By Tuesday, high pressure will have pushed to the East Coast, 
setting up strong southerly flow across the deep south to the lower 
Ohio Valley. As upper level energy ejects out of the southwest US, a 
surface low develops in the Lee side of The Rockies, deepening as it 
takes a rough Denver-Kansas City-Chicago-Buffalo track. This puts the 
forecast area well into the warm sector and dewpoints are progged to 
climb into the low 60s Tuesday afternoon/evening. A near record 
amount of moisture could be drawn up ahead of this system and pwats 
off the GFS have consistently been 1.5 to 1.6 inches ahead of the 
cold front. This is between 3.0 and 3.5 South Dakota above normal and would be 
a record for bna sounding climatology. We'll also have surge of 
warmer air, bringing milder and Spring-like weather to the region. 
Highs could reach well into the 60s Tuesday and/or Wednesday, 
depending on the frontal passage timing. 

There remains timing/placement differences between the forecast 
models on the frontal passage and whether any boundaries may stall 
out across the area. This of course impacts heavy rain and possible 
T-storm, including severe weather, potential. Considering this is 
day 5/6, while confidence is above average in seeing a strong storm 
system next week, the details and exact placement still need to be 
sorted out. The GFS continues to be a faster outlier while the 
Gem/European model (ecmwf) are roughly 12-24 hours slower with its synoptic features. 

Nonetheless, there's good consensus that the upper levels will be 
characterized by a 140-150kt 300 mb jet with a positive tilted upper 
trough across the central Continental U.S.. while at 850 mb, a 60-70 kt jet 
sets up across the area. MUCAPE values are limited, generally less 
than 100-200 j/kg, but The Tongue of higher instability wouldn't be 
too far away so timing/location differences could still pull more 
instability north. Generally, the high shear Low Cape environment 
looks supportive of elevated thunderstorms with the potential for 
strong to severe weather somewhere across deep south to lower Ohio 
Valley. Cips analog for Tuesday evening have the probability of 
damaging wind or hail reports between 20-30 percent near the Tennessee 

Hydrology will be another main concern as the area could receive 
upwards of 2 to 3 inches of rain over the course of the period. See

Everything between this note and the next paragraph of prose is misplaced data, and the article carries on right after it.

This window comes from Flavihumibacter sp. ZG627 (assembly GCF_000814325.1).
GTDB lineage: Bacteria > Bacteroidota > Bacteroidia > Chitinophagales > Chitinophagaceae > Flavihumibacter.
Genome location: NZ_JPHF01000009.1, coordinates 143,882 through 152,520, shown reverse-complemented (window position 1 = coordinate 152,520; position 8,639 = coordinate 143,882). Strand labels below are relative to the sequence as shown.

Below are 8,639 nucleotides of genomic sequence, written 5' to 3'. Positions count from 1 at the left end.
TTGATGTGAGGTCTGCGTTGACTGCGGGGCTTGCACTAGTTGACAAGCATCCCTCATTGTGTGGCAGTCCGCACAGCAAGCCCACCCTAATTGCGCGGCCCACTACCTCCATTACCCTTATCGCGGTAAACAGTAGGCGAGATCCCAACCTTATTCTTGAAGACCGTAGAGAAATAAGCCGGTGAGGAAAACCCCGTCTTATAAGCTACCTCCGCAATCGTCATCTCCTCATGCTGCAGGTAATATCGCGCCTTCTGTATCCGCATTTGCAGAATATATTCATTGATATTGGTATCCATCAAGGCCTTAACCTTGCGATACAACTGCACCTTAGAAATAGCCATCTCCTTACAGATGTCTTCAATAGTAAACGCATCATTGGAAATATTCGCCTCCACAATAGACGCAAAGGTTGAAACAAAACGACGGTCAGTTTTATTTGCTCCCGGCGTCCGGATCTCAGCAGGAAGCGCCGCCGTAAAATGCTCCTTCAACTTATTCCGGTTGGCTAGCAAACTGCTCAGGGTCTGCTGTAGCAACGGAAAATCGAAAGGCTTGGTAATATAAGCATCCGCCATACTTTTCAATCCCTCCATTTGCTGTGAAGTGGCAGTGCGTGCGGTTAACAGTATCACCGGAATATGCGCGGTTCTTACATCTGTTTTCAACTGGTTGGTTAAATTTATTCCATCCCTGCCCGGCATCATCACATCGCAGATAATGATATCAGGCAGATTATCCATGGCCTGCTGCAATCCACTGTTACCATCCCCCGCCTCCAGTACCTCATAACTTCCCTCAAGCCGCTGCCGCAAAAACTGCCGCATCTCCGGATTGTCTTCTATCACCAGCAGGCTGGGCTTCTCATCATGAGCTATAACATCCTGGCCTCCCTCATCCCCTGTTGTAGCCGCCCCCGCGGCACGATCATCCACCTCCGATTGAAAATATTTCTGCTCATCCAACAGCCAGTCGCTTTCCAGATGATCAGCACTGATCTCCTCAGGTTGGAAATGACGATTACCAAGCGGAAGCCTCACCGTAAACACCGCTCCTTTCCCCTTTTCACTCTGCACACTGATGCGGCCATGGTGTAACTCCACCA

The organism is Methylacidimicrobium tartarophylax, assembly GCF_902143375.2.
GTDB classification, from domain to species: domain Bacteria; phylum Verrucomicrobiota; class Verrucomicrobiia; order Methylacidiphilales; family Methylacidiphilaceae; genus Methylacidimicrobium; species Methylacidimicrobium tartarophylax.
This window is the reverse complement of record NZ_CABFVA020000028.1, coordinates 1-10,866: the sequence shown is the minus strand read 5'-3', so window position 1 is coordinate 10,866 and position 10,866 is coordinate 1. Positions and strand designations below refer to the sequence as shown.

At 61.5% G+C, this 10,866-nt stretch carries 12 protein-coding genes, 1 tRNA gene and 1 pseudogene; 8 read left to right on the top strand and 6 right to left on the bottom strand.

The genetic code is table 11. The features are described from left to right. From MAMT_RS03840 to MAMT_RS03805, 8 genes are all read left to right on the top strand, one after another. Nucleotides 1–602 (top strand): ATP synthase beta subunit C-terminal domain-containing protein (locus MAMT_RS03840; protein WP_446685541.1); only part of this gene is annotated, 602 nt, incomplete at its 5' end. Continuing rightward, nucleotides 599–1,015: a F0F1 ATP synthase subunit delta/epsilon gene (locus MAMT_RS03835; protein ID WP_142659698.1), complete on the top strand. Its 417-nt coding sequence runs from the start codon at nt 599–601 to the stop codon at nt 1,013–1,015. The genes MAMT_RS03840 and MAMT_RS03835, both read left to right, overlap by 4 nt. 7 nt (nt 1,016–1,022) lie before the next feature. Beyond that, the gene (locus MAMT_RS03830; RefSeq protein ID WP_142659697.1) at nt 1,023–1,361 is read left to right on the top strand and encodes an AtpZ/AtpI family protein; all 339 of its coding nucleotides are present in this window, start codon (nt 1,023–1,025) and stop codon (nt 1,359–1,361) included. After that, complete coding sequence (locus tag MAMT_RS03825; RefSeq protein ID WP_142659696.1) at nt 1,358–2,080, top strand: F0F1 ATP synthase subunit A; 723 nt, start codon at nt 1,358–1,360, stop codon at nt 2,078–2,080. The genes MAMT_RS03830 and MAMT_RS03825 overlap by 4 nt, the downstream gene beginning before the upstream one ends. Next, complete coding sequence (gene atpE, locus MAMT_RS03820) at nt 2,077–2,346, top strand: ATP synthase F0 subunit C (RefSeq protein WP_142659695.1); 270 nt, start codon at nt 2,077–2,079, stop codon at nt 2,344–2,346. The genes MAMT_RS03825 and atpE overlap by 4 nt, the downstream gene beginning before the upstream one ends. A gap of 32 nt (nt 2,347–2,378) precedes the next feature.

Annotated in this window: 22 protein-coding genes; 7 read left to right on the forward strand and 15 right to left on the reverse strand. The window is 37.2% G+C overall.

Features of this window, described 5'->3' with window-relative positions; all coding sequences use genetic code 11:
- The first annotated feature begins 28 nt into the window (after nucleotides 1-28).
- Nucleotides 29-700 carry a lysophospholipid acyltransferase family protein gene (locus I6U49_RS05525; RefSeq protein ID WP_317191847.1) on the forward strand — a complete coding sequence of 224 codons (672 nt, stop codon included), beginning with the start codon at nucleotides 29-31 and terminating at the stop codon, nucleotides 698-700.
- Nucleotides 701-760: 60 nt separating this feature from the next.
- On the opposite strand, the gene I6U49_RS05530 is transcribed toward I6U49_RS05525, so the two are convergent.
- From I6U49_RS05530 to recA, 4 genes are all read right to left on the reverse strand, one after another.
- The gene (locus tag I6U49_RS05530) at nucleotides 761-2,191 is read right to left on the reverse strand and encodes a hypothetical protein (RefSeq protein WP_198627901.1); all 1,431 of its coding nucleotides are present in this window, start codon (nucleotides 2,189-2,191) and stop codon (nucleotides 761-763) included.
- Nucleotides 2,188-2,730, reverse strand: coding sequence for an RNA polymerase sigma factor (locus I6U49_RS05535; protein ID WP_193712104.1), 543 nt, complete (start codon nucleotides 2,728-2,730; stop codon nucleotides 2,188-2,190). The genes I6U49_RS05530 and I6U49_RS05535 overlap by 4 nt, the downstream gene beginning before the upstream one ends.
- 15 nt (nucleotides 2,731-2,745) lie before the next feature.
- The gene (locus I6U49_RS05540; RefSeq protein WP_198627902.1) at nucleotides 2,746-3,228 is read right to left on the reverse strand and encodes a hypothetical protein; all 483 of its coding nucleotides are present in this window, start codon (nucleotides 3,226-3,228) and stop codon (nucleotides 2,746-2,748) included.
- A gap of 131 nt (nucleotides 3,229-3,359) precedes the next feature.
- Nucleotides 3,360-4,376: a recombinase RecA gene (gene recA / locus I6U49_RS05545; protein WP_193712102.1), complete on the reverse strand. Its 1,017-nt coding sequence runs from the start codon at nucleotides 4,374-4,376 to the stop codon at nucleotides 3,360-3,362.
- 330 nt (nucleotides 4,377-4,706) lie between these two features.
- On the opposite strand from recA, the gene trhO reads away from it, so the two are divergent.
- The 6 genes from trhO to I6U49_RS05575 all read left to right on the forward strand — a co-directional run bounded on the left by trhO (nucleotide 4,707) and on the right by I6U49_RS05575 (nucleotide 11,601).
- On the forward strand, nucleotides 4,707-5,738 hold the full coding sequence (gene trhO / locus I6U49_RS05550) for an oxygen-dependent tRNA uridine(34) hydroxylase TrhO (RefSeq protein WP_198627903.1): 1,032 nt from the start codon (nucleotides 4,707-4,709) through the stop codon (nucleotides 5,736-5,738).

the hydrology section below for details on how this could impact the 
area including river basins. 

Thursday - Friday 

A modified Arctic air mass noses down into the Ohio Valley in the 
wake of the mid-week system, bringing a sharp temperature drop for 
Thursday with highs back into the 30s. 27.12z continued to struggle 
with how progressive the flow becomes as some of the deterministic 
guidance stalls the mid level energy just to our southeast. Given 
this moisture would be overrunning over a new, modified Arctic 
boundary layer, this could spell concern for wintry weather. Until 
these details can be sorted out, a model consensus with slight 
chances of primarily rain or rain/snow mix look good at this point. 



Issued at 315 PM EST Friday Feb 27 2015 

The snowpack in the area contains between a half and two inches of 
liquid. The snow will continue to melt into the weekend as 
temperatures are forecast to rise above freezing and into the 40s on 
Sunday. At the same time, mixed precipitation will move into the 
region Saturday night and change over to all rain on Sunday. Up to a 
half inch of liquid is expected. The combination of snowmelt and 
rain will saturate the ground and cause rises on small streams. 

On Monday night, another storm system is expected to move in with 
more rain and snow changing over to all rain on Tuesday. There is 
even a chance of thunderstorms on Tuesday. The rain will continue 
into Wednesday night before it changes back into snow before ending 
on Thursday. The total amount of liquid precipitation is between 
one and three additional inches. 

This second storm could trigger widespread flooding, especially in 
areas with heavier snowpacks. The flooding on the major rivers would 
begin on Wednesday. At this time it is too early to predict where 
the heaviest rains will fall near the Ohio River. The National 
Weather Service will continue to watch these developing storms 
closely this weekend. Residents in flood prone areas should expect 
to begin to watch water levels next week. 

Aviation (06z taf update)... 
issued at 1153 PM EST Fri Feb 27 2015 

Flying conditions are expected to remain VFR tonight and through the 
afternoon Saturday. A mid deck of clouds is currently spreading 
across the area. Bases should lower to around 5-6 kft overnight and 
stay in that range through the afternoon Saturday. Northeasterly 
winds will become easterly as high pressure to the north of the 
region shifts east today. As the next weather system approaches from 
the southwest tomorrow evening, ceilings will begin to lower. Lex and 
sdf look to drop to MVFR early Saturday evening and stay down 
through the night. 


Lmk watches/warnings/advisories... 


short term.....Rjs 
long term......zbt